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Lecture 2

ARH312Y1 Lecture Notes - Lecture 2: Criterion Validity, Epipaleolithic, Measurement Uncertainty

Course Code
Geoffrey Mac Donald

of 4
ARH312 Week 2- September 20th
Measurement Theory
Data- observations and measurement you make on objects this data is theory laden (not
independent from theory)
Measurement is comparison- either to a standard (mm etc.) or to a concept
There are measurement institutes that have standards for all weights lengths and
concepts etc.
Types of Measurement
Direct Measurement directly compare an object of interest to a standard
Indirect Measurement- measuring one phenomena to derive measurement of another concept
Degree of correlation between our measurement and the qualities or values we’re trying to
Face validity = widespread agreement by experts in the field
Content validity = appears to contain all important concepts and behaviours
Criterion validity = comparison of the measurement with a standard
Scales of Measurement
What are some ways we can classify measurements?
Quantitative : anything with numbers
Qualitative : anything without numbers
Discrete : no grey areas between the categories
Apples, oranges and tomatoes
Continuous : between any two numbers on the scale you can find other numbers
The difference between 1cm and 2cm there can be 1.5cm there is always
another number between the numbers you are looking at hence continuous
Nominal Scale : Categories
Unordered and equal weight
Enumeration is the count of object we assign to each class in the nominal scale
Often discrete
Examples are male female or the comparison of pottery (you often just count)
Dichotomous Measurement : one of the other
Male or Female (can be argued)
Present or absent
Ordinal Scale : Categories
With order
Chronological groups are ordinal (ex. Epipaleolithic, Neolithic etc.)
No information of the magnitude if difference between categories
Often discrete
Interval Scale: continuous data and zero is an arbitrary number
Quantitative scale of measurement
Ratio Scale : when there is zero nothing exists
Quantitative scale of measurement
Measurement Errors
Tell us about the quality of our data and they assure us the differences seen in the data are real
Discrete data errors
Ambiguous categories
Source of error: perception and senses
Continuous data errors
Any two values have an infinity of other values between them
Source of error: measurement uncertainty (how certain is your ruler)
Outliers : surprising values in your data caused by inter observer error, intra observer error or
Accuracy : the degree of bias
Precision : the spread of range of the results
Presenting Data Honestly and Realistically
Let’s say you measure the thickness of an artifact as 3.55mm. Is that reasonable?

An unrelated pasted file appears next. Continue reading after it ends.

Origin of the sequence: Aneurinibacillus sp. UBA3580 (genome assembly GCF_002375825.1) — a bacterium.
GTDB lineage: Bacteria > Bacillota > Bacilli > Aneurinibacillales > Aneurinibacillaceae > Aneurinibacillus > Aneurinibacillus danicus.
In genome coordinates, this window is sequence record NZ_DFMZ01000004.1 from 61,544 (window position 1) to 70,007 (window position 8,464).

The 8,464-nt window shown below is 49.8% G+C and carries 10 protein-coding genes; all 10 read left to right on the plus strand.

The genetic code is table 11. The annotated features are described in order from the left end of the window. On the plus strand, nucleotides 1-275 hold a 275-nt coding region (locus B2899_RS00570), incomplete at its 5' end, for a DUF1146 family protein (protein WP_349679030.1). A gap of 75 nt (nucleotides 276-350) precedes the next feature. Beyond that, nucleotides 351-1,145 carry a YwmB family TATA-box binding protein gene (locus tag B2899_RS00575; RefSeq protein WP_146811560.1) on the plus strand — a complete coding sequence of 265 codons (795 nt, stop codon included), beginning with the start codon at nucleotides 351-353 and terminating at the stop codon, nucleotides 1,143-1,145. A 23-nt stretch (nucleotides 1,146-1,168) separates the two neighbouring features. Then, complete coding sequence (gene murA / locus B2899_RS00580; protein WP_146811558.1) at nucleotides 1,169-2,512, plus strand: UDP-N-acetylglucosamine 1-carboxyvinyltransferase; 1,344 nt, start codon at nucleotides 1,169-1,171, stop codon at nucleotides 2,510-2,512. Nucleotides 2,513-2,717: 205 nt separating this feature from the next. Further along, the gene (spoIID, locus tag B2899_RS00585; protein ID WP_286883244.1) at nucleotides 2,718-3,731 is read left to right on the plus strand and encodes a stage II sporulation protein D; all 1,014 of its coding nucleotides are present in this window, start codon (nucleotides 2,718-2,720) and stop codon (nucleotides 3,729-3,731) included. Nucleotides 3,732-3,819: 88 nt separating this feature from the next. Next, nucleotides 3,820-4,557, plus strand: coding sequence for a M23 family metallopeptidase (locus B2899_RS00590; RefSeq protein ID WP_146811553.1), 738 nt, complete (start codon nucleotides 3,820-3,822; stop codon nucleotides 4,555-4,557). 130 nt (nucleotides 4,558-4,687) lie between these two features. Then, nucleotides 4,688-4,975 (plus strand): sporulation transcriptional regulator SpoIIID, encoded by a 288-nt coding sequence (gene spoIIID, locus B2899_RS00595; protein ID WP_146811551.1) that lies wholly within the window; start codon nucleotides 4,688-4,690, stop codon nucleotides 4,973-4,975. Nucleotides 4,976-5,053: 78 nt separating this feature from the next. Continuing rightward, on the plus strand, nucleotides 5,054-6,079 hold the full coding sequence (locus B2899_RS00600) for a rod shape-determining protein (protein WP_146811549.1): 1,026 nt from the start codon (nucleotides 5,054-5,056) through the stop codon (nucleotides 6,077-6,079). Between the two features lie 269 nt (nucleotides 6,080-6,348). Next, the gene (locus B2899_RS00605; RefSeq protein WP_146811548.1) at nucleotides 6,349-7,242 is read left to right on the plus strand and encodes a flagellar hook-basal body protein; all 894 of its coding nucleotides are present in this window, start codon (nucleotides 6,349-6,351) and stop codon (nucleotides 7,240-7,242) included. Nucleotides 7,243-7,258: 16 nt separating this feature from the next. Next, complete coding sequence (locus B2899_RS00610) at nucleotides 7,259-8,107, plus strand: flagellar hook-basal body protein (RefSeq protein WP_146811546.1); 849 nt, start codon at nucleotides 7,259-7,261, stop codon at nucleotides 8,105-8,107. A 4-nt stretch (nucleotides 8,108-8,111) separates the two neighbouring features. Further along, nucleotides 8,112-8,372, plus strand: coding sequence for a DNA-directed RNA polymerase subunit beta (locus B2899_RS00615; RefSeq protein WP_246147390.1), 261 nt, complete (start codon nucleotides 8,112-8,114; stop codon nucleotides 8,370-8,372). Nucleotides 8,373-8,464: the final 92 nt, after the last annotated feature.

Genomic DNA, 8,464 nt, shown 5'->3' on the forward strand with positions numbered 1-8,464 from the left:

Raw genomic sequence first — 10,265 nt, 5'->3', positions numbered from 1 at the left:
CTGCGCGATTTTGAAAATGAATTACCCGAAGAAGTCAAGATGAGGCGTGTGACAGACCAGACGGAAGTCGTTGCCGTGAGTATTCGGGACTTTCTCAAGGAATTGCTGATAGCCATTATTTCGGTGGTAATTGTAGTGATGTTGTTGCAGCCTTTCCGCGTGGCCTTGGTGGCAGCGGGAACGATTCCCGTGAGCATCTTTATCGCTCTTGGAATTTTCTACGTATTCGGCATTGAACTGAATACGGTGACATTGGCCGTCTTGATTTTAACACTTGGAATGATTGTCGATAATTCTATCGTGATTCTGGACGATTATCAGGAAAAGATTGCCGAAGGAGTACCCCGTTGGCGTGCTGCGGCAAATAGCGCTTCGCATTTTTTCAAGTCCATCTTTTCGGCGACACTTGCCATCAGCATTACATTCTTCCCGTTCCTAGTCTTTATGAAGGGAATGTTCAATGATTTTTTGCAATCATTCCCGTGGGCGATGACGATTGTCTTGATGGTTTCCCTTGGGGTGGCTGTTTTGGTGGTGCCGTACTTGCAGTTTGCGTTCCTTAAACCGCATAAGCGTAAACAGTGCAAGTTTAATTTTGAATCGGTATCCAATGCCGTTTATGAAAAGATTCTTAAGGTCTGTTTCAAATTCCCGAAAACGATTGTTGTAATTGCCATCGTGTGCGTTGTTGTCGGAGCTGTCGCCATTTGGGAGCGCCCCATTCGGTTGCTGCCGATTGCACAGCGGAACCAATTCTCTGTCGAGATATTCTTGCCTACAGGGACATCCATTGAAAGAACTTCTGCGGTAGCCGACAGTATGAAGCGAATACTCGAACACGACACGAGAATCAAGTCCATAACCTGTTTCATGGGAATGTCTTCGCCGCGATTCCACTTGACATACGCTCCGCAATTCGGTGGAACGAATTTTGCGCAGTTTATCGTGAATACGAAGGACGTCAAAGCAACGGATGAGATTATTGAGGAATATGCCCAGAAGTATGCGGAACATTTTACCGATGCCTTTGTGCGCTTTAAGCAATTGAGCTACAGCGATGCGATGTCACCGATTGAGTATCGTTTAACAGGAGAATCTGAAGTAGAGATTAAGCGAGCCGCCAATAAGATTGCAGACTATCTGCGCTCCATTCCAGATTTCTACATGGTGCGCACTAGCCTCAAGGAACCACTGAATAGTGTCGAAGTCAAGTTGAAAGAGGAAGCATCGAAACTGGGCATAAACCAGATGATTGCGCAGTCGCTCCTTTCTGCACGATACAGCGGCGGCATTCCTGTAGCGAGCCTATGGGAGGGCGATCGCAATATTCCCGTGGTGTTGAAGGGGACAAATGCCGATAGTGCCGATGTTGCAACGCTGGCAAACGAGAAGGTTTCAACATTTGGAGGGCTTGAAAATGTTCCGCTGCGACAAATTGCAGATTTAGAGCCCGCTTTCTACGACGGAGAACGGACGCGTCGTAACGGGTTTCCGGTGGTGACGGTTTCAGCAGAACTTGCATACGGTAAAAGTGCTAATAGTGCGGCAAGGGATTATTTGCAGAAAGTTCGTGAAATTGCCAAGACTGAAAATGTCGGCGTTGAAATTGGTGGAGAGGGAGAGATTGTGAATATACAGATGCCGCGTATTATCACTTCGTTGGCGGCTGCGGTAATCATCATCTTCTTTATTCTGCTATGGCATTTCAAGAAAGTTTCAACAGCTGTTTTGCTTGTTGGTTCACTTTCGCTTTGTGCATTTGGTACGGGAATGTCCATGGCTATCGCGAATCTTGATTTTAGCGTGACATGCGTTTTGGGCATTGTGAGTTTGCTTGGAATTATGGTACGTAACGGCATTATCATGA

What about 3.549mm?
This is dishonest because you are pretending you know more precisely then you do
This can affect your statistics
Significant Digits
Related to how accurately and precisely you actually measured something
NOT the number of decimal places
Independent of the scale of the units (mm, cm etc.)
3.2cm = 32mm = 0.032m = 0.000032km, in each case exactly TWO significant digits
Precision and Reliability
Using a reliable, high precision measuring instrument allows you consistently to get the same
result within a very small margin
Does this ensure that the result will be accurate?
Measuring instruments can still be biased, which is why we need to calibrate it
Instrument Precision
The precision of your measuring tool
Descriptive Statistics
Numeric summaries of interval or ratio scale data
Often showing measures of central tendencies
Mean= average
Median= divides observations in half
Mode= highest peak
Measuring Dispersion
How is the data distributed?
Range= difference between the highest and lowest value
Interquartile range= range of middle 50%
Variance= how far away are all your measurement from the mean
Square the deviation from the mean and sum them
Produces an average deviation from the mean but in square units
Standard Deviation
Square root of the variance
Average deviation from the mean
Standard Error
The standard deviation of the sampling distribution of a statistic
Accumulating Error
Generally , when you combine measurements the errors get somewhat bigger
If you add together two measurements the error on the sum is the square root of the
sum of the squared errors
Minimizing or Controlling Error
Pilot projects or test runs
Training and manuals
Double-checks (statistical quality control)
Control groups
Multiple measures of the same object
Calibrating the Balance
Hold down the ON button for 5 seconds to get a menu
Wait for CAL and press ON flash C
Wait for flashing 200
Put on 200g weight and press ON
C and then DONE
Manual calipers measure within 0.1mm
Measure exteriors on one side and interiors on the other
Read measurement to the nearest mm on the main scale
Then look on the 0.1mm scale to see where the ticks line up
Measuring Grids
Chart length and chart width
Measuring Box
Need to be able to stance a sherd (place sherd on paper rock it back and forth till it sits
somewhat flat no light is coming through this is what it would look like after being stanced and
what the full piece would look like) Stance the sherd on the edge of the box